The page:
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War on drugs harms youths, doesn’t stop drug use, report says

Drug reform advocates say failed policy leads to needless incarceration and more potent illicit substances

Although touted as a way to protect youths, the global war on drugs has done far more harm than good to young people, needlessly incarcerating them and making addictive substances even more dangerous, according to a report released Friday.

Count the Costs, a global coalition of drug-reform advocates, said the 50-year punitive- and enforcement-based approach to drugs has placed control of the trade in the hands of organized crime and criminalized many users.

The report identified seven overall costs from this approach, including the undermining of human rights, the promotion of stigma and discrimination and the waste of billions of dollars on drug law enforcement.

As part of these trends, the report said, the war on drugs has harmed youths by spurring the rise of violent criminal gangs, incarcerating young people’s parents and leaving millions of people with criminal records that can limit opportunities for the rest of their lives.

“This war, while declared in the name of protecting young people from the ‘drug threat,’ has ironically exposed them to far greater harm. The war on drugs is, in reality, a war on people,” the report said.

Count the Costs’ analysis comes as many U.S. states have started to rethink the effectiveness of drug prohibition, especially when it comes to cannabis.

In the last two years, Colorado, Washington, Oregon, Alaska and the District of Columbia have legalized the recreational use of marijuana. Two dozen other states have in recent years approved medical marijuana use to treat a host of ailments, from cancer-related symptoms to glaucoma.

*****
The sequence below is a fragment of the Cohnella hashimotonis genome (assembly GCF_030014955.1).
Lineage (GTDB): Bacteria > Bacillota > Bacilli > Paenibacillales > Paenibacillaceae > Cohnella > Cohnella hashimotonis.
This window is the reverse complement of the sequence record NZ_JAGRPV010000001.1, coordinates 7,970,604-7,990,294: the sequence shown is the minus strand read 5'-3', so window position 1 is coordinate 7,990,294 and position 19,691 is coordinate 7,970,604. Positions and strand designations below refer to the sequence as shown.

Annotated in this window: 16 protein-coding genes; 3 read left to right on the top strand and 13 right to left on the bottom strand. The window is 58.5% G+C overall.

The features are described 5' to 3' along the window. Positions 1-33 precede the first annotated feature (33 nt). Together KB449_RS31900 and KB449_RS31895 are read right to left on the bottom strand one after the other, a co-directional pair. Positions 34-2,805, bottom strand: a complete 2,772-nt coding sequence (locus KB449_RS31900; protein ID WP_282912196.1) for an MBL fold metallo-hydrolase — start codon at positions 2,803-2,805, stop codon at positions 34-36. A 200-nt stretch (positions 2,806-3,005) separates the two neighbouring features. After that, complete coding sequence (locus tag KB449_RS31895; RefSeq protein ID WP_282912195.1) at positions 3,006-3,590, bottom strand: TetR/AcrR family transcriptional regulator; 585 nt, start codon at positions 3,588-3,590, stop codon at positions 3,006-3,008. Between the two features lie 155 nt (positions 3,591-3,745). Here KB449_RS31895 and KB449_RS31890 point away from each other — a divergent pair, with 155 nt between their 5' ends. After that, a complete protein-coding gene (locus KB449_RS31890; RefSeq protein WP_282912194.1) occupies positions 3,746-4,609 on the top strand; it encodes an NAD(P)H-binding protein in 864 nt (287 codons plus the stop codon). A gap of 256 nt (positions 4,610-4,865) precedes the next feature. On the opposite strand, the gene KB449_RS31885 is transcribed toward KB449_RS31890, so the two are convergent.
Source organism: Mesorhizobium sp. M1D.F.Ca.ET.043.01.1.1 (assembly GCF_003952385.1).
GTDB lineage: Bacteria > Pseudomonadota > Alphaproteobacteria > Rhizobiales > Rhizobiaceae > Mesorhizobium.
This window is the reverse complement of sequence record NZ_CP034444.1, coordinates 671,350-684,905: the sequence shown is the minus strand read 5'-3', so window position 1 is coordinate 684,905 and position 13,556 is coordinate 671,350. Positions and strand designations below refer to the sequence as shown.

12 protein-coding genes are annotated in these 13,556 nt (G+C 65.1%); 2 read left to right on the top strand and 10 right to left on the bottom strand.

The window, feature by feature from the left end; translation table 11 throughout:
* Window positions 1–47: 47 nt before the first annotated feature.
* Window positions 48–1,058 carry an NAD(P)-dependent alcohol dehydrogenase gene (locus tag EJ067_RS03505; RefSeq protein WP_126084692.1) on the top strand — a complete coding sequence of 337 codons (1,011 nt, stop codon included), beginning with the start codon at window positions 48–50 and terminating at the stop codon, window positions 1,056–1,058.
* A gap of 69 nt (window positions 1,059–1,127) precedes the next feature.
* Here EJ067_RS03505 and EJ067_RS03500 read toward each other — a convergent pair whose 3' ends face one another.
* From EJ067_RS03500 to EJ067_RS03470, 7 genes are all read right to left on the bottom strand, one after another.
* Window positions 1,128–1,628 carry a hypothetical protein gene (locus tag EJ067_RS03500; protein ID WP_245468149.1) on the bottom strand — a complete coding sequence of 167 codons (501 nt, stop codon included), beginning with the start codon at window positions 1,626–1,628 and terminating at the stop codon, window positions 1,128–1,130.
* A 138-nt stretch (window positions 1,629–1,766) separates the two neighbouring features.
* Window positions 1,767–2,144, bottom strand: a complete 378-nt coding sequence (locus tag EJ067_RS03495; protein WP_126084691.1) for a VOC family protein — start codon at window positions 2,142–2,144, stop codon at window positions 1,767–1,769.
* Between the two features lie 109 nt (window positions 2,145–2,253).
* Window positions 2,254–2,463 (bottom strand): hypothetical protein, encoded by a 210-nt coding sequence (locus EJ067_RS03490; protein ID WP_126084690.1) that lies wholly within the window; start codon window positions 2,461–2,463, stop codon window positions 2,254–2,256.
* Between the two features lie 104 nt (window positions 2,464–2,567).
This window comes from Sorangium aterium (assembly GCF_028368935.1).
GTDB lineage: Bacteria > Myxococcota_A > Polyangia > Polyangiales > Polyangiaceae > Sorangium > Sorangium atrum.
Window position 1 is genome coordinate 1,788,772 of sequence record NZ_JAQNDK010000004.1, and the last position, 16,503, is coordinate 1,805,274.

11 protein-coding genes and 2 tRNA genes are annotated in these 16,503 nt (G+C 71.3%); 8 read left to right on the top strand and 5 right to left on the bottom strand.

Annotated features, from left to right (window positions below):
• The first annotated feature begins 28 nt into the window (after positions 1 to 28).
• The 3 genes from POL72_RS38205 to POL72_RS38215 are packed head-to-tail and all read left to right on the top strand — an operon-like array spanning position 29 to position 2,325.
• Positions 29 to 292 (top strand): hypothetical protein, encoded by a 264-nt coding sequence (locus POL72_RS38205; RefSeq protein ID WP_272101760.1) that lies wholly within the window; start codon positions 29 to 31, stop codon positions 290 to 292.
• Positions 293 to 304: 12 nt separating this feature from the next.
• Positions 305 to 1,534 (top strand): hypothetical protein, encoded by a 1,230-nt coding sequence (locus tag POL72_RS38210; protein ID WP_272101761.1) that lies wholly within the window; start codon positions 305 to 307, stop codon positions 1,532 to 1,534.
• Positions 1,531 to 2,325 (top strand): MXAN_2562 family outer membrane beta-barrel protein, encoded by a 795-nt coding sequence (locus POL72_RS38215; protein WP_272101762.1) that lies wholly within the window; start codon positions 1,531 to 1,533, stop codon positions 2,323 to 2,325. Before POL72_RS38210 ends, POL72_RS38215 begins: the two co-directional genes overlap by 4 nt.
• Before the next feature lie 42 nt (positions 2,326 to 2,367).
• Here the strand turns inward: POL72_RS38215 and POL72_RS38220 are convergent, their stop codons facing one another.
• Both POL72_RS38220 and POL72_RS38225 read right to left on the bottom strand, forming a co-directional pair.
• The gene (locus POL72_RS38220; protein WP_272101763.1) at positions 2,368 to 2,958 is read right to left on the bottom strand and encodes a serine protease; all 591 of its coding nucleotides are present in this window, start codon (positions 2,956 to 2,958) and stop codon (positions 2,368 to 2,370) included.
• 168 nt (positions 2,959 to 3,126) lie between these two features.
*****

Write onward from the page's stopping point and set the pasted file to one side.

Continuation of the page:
Chief among the concerns raised in the report is how laws against drug use and possession help increase the potency of substances.

Traffickers evading the law want to move the smallest amount of drugs possible in return for the biggest profit. That results in higher potency for addictive and dangerous drugs such as cocaine and heroin, which are mixed with other substances before sale.

“Criminalization doesn’t stop young people taking drugs, but it does dramatically increase the risks for those who do,” Count the Costs said in a statement.

A similar phenomenon occurred during the era of alcohol prohibition in the 1920s, the report said. Alcohol smugglers tried to move as much hard alcohol as possible instead of beer and wine.

Banning alcohol similarly helped give rise to nationwide organized crime syndicates, which enforced their will with deadly violence. The war on drugs has done the same thing, resulting in young people’s going through criminals to purchase drugs, the report said.

Reform advocates have said that regulated markets for illegal drugs make them safer to take and purchase for people who are going try to get their hands on them no matter what the law says.

The report comes ahead of a United Nations meeting next year in which member states will rethink global drug strategies.

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